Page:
JackRing offers this perspective as an alternative to UseCase based engineering.
... What is needed is a list of testable
assertions about ways the business can be helped with automation of
information and decision. We should be testing whether the business is
helped by the "system" not simply whether the "system" exhibits
capabilities 1, 2, 3, etc., as listed in the requirements.
The solution is found in the principles of systems, especially ControlSystems?
, and especially GoalSeekingControlSystems?
, and in the practices
. The answer is to create a model of the problem
(the problem system, PS) and a companion model of the conceptual solution
(the problem control system, PCS). Then inspect and observe how the models
interface and interact (the inspecting and observing will be several-fold
more effective if the models are animated or the Problem System operation
can be simulated).
When those responsible for creating the problem control system can:
- describe the stimulus scenario that emanates from the problem system,
- determine which stimulii will be handled by the problem control system and
- specify the necessary and sufficient response that the PCS must deliver,
then, and only then, are they qualified to proceed with the design of the PCS.
Else? -- c.f., RabidPrototyping.
Note that this essentially demands that the operational users be considered
a regular component of the PCS; not users
outside the system
who are merely interacting with screens.
Furthermore, the developers and maintainers of the system, including the sponsors, funders and decision makers, also all need to be considered as components of the PCS. Initial and ongoing software development is an integral part of the required solution. What we want is not just solution, but ongoing SolutionEvolution?.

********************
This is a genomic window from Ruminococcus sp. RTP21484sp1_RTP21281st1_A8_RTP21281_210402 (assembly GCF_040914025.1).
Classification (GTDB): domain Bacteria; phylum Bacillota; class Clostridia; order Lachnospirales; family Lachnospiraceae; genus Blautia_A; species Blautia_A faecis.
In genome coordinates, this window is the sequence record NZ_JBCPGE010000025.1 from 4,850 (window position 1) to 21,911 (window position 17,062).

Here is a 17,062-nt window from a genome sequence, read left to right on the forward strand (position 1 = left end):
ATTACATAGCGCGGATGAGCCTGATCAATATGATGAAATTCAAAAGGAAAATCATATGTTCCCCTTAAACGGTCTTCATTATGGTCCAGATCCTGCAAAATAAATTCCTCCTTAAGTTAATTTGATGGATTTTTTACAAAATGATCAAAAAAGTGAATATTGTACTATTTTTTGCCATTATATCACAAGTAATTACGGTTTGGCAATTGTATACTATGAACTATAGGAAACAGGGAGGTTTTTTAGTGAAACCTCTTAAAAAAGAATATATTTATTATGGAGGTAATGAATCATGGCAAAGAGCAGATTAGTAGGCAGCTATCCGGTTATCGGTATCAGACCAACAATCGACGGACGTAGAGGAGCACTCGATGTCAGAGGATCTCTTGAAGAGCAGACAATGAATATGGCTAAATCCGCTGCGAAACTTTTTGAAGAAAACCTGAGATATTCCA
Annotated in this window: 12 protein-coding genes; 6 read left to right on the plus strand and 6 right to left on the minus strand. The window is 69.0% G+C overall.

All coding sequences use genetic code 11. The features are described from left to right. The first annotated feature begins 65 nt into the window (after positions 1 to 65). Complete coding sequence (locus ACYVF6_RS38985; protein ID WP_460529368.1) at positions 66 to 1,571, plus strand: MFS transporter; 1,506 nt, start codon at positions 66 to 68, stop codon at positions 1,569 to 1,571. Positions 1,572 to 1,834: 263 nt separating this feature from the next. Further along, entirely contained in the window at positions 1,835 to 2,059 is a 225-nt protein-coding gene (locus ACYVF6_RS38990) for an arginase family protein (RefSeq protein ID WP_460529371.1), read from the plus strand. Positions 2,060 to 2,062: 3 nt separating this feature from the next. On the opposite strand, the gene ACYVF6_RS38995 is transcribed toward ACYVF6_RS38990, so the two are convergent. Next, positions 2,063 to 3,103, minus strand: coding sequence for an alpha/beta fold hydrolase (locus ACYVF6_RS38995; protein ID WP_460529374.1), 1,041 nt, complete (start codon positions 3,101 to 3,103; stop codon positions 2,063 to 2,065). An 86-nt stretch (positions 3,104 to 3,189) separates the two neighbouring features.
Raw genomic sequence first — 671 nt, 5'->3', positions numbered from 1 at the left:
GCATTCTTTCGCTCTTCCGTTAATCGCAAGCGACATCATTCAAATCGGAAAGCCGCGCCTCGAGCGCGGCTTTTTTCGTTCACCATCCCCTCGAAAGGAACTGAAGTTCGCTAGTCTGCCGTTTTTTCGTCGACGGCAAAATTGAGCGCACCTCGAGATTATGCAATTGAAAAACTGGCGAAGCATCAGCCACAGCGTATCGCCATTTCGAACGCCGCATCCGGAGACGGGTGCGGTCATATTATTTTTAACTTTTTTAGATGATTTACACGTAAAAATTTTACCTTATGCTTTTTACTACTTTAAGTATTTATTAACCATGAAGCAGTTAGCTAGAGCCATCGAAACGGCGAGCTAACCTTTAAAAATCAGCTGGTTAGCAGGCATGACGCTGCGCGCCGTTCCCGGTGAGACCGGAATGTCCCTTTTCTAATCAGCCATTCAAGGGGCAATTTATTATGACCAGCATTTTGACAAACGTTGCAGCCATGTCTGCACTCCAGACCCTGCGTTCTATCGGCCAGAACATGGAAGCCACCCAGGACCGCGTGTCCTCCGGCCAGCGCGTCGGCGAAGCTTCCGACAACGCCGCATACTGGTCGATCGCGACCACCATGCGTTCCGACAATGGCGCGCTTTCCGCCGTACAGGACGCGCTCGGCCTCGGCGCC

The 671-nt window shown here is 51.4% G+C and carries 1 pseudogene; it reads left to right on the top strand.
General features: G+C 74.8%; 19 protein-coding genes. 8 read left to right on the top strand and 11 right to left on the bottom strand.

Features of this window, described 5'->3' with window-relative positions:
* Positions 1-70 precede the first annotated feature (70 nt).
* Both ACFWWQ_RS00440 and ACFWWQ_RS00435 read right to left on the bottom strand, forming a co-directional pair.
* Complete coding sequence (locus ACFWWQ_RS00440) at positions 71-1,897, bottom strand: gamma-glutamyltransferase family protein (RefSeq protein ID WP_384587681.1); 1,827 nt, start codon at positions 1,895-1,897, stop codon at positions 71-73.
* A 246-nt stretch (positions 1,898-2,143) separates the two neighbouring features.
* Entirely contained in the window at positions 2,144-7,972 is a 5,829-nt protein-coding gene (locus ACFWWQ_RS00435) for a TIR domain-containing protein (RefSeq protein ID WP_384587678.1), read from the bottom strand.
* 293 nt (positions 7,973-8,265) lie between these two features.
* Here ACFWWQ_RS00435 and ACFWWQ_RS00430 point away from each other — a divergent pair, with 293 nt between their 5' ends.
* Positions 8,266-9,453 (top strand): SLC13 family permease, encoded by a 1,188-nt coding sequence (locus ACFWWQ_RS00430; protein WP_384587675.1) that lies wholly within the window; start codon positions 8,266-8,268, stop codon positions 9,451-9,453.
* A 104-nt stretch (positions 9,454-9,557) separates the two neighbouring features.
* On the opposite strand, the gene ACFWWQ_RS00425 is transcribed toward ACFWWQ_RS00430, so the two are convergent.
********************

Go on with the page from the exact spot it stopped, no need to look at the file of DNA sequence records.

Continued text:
This approach, which has been used successfully for years by a few, makes
the chronic problem of RequirementsEngineering
go away (IvyHooks?
notwithstanding). In my view, use(less) cases are yet another attempt at
discerning and documenting requirements. Unfortunately, they invite a
focus on each point
of interface between the Problem System and the Problem
Control System, but not on the scenario
of systems interaction.
Accordingly, they are comparable to data modeling when we all know we need
to model behavior.
It is true there is not much in the literature, especially the computer
science and software engineering literature, because those disciplines
never discovered general systems, cybernetics and the like. But there is a
good body of literature on systems think, principles, and practices which
I'll be glad to cite if you promise to read it. I am detecting such
thoughts in the recent exclamations by AdeleGoldberg
, for example, so
suspect she is coming to see the light.
Literature is not the answer, however, because systems think, principles,
and practices involve TacitLearning?
which must be experiential. It is
learned in a studio or conservatory, rather than a lecture hall or library.
(My learning was on automobile race tracks.) This is why I strongly